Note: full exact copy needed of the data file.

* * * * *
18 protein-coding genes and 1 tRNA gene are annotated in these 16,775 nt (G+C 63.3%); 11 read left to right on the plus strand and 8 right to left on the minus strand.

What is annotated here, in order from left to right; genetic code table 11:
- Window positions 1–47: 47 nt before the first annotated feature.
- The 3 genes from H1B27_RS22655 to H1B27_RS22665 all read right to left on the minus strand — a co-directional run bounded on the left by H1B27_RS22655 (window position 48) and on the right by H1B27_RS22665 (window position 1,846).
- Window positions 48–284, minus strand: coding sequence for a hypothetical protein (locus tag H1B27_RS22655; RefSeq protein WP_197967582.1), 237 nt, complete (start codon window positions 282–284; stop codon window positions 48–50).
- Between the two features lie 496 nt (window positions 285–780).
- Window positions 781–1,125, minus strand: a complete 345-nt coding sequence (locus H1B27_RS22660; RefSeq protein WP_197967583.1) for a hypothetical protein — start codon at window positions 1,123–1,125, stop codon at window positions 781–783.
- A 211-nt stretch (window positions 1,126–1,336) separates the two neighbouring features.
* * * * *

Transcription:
18 protein-coding genes and 1 tRNA gene are annotated in these 16,775 nt (G+C 63.3%); 11 read left to right on the plus strand and 8 right to left on the minus strand.

What is annotated here, in order from left to right; genetic code table 11:
- Window positions 1–47: 47 nt before the first annotated feature.
- The 3 genes from H1B27_RS22655 to H1B27_RS22665 all read right to left on the minus strand — a co-directional run bounded on the left by H1B27_RS22655 (window position 48) and on the right by H1B27_RS22665 (window position 1,846).
- Window positions 48–284, minus strand: coding sequence for a hypothetical protein (locus tag H1B27_RS22655; RefSeq protein WP_197967582.1), 237 nt, complete (start codon window positions 282–284; stop codon window positions 48–50).
- Between the two features lie 496 nt (window positions 285–780).
- Window positions 781–1,125, minus strand: a complete 345-nt coding sequence (locus H1B27_RS22660; RefSeq protein WP_197967583.1) for a hypothetical protein — start codon at window positions 1,123–1,125, stop codon at window positions 781–783.
- A 211-nt stretch (window positions 1,126–1,336) separates the two neighbouring features.